Historical records from Western North America are particularly valuable, said USGS climate scientist Julio Betancourt, who helped launch the phenology network. “The West is warming up faster than anywhere else in the country, and faster than most places in the world,” he said.
Scientists believe natural climate cycles are playing a role, but man-made greenhouse warming also is a major factor.
UW aquatic ecologist Daniel Schindler has tracked the impact on Lake Washington, where records go back 50 years. The lake’s spring cycle of warming and algae growth now start three weeks earlier than it used to. That’s bad news for water fleas that miss out on food because the timing of their hatch is now often out of sync with the algae bloom. The water fleas help keep the lake clear by consuming algae and also serve as food for fish, Schindler said.
With thousands of volunteers coast-to-coast making similar observations when the phenology network is in full swing, it will be possible to expand beyond a regional focus to look at the country as a whole, Weltzin said.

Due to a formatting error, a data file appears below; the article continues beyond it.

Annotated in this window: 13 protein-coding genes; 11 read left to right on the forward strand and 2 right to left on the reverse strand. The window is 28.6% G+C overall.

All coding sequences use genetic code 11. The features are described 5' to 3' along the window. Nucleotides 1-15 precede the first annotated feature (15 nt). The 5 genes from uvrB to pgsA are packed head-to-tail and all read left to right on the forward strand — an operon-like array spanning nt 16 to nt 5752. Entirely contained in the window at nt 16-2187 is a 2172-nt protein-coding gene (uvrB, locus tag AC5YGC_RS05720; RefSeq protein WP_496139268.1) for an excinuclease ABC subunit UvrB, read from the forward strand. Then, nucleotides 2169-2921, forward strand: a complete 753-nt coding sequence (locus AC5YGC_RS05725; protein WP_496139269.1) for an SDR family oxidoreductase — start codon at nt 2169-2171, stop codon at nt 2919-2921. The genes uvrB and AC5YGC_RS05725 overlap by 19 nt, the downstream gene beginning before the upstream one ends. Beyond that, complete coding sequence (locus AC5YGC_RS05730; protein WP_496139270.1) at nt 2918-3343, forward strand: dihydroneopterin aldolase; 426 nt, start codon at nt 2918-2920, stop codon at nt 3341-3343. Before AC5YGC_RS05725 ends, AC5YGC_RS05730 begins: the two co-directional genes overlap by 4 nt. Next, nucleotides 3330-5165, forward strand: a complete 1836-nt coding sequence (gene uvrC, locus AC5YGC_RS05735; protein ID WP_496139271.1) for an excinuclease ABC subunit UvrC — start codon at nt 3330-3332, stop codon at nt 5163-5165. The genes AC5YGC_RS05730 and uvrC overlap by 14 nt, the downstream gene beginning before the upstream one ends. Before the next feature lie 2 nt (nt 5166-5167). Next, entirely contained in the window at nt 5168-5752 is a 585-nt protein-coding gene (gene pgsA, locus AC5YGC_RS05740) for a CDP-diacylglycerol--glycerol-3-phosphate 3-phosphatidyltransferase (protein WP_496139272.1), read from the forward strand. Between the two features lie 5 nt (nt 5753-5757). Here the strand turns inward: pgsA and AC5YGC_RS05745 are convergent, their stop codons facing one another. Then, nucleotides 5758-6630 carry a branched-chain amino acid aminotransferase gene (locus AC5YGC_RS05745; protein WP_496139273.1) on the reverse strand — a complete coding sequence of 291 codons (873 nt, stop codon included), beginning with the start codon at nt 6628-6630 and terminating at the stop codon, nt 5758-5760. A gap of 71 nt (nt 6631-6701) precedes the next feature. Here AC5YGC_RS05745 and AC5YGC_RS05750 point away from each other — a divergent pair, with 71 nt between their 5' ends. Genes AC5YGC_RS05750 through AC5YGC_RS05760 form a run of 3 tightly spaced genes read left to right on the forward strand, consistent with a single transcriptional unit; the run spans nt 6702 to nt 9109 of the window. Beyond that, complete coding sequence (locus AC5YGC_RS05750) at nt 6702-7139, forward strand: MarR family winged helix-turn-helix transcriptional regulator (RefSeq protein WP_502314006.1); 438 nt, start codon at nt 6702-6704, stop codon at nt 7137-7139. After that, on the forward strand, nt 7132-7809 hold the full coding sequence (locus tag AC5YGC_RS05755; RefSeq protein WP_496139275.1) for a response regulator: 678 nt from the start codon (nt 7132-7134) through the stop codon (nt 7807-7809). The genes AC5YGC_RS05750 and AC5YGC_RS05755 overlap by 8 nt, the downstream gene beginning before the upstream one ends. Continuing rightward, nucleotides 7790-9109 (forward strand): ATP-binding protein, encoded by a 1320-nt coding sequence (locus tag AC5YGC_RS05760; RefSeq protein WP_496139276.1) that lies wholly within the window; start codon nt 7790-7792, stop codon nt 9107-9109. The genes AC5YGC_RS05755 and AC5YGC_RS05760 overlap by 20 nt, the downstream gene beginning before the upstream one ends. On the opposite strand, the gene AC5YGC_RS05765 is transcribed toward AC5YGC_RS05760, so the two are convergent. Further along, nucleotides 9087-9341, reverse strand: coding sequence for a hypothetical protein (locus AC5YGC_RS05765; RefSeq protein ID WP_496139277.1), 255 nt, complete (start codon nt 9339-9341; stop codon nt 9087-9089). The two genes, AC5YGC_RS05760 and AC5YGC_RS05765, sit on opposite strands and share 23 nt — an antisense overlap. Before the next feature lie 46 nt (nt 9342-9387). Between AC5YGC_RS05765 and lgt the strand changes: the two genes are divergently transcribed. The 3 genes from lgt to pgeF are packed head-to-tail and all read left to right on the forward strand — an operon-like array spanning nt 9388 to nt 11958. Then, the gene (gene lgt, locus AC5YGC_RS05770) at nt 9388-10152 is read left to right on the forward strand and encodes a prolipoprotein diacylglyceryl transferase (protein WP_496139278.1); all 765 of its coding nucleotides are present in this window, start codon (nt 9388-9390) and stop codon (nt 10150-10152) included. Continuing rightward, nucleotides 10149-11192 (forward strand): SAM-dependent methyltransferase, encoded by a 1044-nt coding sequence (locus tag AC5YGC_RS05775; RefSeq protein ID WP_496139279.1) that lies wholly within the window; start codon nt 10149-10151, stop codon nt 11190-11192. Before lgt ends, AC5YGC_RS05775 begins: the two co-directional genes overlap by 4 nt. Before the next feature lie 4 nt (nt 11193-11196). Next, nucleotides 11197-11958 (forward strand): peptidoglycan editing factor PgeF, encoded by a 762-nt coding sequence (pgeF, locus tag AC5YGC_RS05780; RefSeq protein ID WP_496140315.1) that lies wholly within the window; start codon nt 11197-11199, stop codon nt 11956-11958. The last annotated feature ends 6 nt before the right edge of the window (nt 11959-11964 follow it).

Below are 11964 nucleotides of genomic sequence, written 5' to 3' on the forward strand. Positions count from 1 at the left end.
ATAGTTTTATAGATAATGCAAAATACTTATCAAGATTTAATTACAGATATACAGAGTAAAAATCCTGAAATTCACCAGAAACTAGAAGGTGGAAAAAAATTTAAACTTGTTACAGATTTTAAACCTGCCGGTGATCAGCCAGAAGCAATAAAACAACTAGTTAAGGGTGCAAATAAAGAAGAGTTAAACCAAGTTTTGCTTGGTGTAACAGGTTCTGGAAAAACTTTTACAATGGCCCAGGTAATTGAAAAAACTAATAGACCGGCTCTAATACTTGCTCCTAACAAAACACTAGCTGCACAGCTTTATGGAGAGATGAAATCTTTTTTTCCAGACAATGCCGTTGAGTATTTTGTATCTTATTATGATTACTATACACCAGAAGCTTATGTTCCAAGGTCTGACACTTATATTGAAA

The work could have practical benefits, such as development of pollen forecasts to alert allergy sufferers when cottonwoods are about to let loose, he said. Better understanding of the life cycles of noxious weeds could help in control efforts. And a study still under way finds that when lilacs bloom early, it’s a sign that a bad fire season is ahead.
Some of Hilt’s bulbs came up earlier than usual this spring, but so far the lilac is still hunkered down. Despite the occasional cool year, she’s convinced her corner of the world is getting warmer.
“Our winters are not what they used to be,” said Hilt, who has always been attuned to the changing seasons. Being a lilac-watcher has sharpened her eye for detail, she said, urging others to follow in her footsteps.
“It’s quite interesting and watching for that first leaf or first bud gives you something to look forward to.”
Sandi Doughton: 206-464-2491 or email@example.com